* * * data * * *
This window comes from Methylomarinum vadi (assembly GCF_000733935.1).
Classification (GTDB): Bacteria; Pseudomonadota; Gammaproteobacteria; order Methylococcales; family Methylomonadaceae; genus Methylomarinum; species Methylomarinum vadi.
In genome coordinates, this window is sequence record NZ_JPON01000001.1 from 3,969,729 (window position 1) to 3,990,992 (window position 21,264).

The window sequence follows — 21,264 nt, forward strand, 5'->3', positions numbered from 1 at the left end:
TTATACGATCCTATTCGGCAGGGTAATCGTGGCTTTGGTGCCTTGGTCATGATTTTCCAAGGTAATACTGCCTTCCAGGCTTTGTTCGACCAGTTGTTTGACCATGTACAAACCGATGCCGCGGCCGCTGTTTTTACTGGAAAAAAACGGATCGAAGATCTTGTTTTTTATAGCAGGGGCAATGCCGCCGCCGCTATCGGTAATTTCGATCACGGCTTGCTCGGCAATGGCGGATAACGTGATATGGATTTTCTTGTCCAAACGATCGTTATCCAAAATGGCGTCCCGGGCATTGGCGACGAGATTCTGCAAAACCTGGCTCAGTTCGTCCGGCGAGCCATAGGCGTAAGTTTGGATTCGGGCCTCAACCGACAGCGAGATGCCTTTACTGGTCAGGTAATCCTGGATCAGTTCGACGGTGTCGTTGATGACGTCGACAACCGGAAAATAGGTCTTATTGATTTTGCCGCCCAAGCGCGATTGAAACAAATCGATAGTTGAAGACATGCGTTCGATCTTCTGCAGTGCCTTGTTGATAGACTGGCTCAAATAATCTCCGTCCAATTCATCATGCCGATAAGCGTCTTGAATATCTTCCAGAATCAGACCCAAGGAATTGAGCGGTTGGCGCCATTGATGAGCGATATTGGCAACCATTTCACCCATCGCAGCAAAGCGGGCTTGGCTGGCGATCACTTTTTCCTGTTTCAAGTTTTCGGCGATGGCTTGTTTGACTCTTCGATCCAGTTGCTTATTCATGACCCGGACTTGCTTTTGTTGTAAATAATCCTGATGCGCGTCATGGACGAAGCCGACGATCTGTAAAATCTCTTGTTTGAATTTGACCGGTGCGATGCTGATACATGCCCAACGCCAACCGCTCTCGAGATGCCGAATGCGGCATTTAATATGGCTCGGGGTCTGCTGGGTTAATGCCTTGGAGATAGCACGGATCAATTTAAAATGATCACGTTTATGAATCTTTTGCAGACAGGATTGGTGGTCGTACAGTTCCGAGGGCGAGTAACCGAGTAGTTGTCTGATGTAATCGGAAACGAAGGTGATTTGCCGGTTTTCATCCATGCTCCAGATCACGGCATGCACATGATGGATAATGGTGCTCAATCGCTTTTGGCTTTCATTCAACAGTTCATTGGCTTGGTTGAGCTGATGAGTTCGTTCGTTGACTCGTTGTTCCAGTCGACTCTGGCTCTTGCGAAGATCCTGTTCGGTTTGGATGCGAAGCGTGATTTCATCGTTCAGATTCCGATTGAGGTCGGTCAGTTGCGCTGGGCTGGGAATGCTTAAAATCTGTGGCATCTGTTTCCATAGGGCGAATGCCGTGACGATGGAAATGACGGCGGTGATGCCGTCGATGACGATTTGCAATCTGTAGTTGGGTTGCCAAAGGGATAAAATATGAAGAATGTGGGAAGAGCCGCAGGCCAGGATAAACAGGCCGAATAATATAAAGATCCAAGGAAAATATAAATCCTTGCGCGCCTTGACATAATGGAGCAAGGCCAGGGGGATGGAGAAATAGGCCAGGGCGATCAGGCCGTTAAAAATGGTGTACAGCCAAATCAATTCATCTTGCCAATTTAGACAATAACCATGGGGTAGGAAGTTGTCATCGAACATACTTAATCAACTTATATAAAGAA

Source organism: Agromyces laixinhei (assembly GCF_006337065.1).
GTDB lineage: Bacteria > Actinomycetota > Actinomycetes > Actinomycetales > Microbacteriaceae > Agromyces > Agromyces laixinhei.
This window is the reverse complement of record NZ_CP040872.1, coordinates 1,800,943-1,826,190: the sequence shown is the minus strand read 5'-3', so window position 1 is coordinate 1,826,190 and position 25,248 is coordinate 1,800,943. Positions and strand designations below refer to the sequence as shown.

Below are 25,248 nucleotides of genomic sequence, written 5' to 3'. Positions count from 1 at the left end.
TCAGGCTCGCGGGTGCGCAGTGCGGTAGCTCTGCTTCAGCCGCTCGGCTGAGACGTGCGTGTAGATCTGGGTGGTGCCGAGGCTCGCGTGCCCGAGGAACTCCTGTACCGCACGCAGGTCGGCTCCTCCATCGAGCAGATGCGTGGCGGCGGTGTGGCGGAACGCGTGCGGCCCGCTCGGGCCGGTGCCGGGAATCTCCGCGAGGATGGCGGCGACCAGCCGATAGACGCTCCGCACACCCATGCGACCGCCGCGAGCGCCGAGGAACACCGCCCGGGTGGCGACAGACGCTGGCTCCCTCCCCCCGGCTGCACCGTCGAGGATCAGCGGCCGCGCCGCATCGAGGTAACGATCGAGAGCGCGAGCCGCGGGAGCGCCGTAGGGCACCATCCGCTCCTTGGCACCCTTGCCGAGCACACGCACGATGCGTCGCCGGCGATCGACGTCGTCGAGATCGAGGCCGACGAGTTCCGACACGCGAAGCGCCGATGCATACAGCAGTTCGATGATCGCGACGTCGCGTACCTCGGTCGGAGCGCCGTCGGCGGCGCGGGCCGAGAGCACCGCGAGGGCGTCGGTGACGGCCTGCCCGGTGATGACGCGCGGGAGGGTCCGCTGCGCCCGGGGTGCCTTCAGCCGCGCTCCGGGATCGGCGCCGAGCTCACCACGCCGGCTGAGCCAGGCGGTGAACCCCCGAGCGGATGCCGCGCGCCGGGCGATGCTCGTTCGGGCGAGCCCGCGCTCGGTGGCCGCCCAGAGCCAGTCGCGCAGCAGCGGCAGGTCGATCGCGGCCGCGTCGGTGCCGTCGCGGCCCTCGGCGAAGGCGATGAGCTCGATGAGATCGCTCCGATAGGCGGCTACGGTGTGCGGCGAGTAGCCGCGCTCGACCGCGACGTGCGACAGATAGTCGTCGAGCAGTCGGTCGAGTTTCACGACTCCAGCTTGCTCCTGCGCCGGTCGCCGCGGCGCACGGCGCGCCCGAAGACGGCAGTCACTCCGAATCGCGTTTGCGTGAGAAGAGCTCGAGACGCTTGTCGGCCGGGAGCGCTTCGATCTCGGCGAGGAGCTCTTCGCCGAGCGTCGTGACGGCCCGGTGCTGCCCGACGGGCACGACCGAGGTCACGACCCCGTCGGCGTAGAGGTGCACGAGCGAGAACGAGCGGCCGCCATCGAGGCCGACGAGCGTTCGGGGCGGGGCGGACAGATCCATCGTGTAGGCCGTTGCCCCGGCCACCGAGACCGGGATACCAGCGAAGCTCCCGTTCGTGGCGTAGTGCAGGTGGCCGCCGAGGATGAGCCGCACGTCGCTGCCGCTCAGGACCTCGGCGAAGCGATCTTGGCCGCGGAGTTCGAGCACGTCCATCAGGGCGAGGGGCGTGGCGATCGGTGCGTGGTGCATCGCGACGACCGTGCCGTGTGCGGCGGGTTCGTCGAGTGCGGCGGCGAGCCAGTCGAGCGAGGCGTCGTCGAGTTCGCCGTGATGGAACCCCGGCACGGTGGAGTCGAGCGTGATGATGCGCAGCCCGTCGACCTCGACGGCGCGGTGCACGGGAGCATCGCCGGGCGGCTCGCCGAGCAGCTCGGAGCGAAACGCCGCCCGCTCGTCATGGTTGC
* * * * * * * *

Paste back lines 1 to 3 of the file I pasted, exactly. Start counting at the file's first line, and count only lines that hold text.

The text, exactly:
This window comes from Methylomarinum vadi (assembly GCF_000733935.1).
Classification (GTDB): Bacteria; Pseudomonadota; Gammaproteobacteria; order Methylococcales; family Methylomonadaceae; genus Methylomarinum; species Methylomarinum vadi.
In genome coordinates, this window is sequence record NZ_JPON01000001.1 from 3,969,729 (window position 1) to 3,990,992 (window position 21,264).